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May 24, 1959 - Image 9

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...and The Facult Appraisal
'Seniors Compare Favorably
With Previous Years' Classes'

"'HE UNIVERSITY Senior 1959" may
be a many-sided, paradoxical crea-
ture, but faculty members generally indi-
cated that they are pleased with those
who are about to leave their classrooms
for the last time.
Those departing for the 'outside world'
Compare favorably with their counter-
parts of previous years, are serious-
minded and conscientious. But the
changes since the freshman year have not
all been for the best said the comparative
handful of teachers who replied to The
Daily'sletter requesting faculty observa-
tions about the senior students who've
been exposed to them at least once during
the past four years.
The senior "stacks up pretty well"
against his predecessors, one faculty
member said in generally summing up
the attitudes expressed by his collag ues
who reflected about the past few years.
"In fact, when I look back at my own
generation and my own senior year, I
feel that many of my contemporaries
would have found the scholastic competi-
tion much stiffer if they had to compete
with today's seniors," mused a member
of the history department.
WO ENGINEERING school professors,
however, pointed to the World War II
"veteran bulge" of the late 1940's as a
high point in the caliber of the university
senior.
"Perhaps we had the greatest number
of students doing considerably more than
the requirements, anxious to learn all
they can, right after World War II when
the average age was somewhat higher and
a greater number had some definite ob-
jective, than is the case today," wrote a
member of the engineering faculty.,
Amplifying the comparison, an an-
thropology professor said, "in general,
the present seniors are quite serious, per-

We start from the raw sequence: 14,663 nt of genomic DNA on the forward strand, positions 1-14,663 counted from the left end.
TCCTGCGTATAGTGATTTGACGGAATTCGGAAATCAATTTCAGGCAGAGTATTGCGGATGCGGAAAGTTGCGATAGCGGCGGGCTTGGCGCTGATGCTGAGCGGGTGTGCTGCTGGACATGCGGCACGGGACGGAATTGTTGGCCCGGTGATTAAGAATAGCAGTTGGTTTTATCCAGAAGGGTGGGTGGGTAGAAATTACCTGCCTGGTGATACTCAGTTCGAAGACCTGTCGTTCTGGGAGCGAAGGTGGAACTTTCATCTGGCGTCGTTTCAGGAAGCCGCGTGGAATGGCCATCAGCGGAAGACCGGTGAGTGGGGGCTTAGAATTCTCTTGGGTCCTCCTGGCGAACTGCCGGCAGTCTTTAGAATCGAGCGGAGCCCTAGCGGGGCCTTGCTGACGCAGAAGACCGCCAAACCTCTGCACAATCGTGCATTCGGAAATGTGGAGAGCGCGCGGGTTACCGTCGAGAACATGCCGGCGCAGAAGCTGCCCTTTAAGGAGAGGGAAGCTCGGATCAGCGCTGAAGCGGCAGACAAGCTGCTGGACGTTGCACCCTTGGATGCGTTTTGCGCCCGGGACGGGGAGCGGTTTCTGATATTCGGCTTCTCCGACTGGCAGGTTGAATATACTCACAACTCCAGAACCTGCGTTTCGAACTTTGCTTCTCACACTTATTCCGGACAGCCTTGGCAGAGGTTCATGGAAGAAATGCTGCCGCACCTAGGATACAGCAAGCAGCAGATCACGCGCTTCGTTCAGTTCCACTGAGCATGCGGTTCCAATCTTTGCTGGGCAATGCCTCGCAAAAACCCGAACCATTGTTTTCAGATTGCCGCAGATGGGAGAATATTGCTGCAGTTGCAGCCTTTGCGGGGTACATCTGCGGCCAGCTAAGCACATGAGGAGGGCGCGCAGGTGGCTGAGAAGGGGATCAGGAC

haps more so than twenty years ago. Stu-
dents today are better prepared for col-
lege than they were before World War IT.
"The influx of veterans and older men
after the war changed the complexion of
the University community greatly, and
the result has been a greater degree of
seriousness and scholarship. The former
campus 'hurrah' and what is referred to
as 'spirit' has been lessened, and generally
there is much less social emphasis than
before the war. I would say that the stu-
dent today is in no way more intelligent,
but that the better preparation and the
higher entrance standards of the Uni-
versity make for a more intellectual insti-
tution than maybe 20 years ago."

Concerned with the problems of life

He is aware that the intellectual world
is changing rapidly and appears to be
impatient if University courses are al-
lowed to remain stagnant."
However, a professor of English com-
mented: "A great many seniors appear
to gravitate towards courses which 'they
can handle' rather than courses which
challenge them. In other words, at the
risk of making too gross a generalization,
the really good seniors appear regularly
in the really tough courses in their own
departments, while the run-of-the-mill
fellows mark time filling requirements
in those courses which offer less of a
workout or are taught by teachers who
are less exacting than others."
And still another member of the English
department faculty described seniors as
"sincere and interested students, often
somewhat sleepless and behind in as-
signments, but believing in the value of
literature and having enough maturity
and education to enjoy it pretty fully."

ANOTHER faculty member in discussing
the current level of seriousness wrote LITERARY COLLEGE faculty members
"In the classroom, the present senior is however questioned students' choice of
every bit as serious as his predecessors. courses along other lines.

"People may be job-centered, trying to
pick up a saleable competence," specu-
lated one language teacher.
A member of the mathematics depart-
ment noted that "the past few years have
indicated an apathy to idealistic causes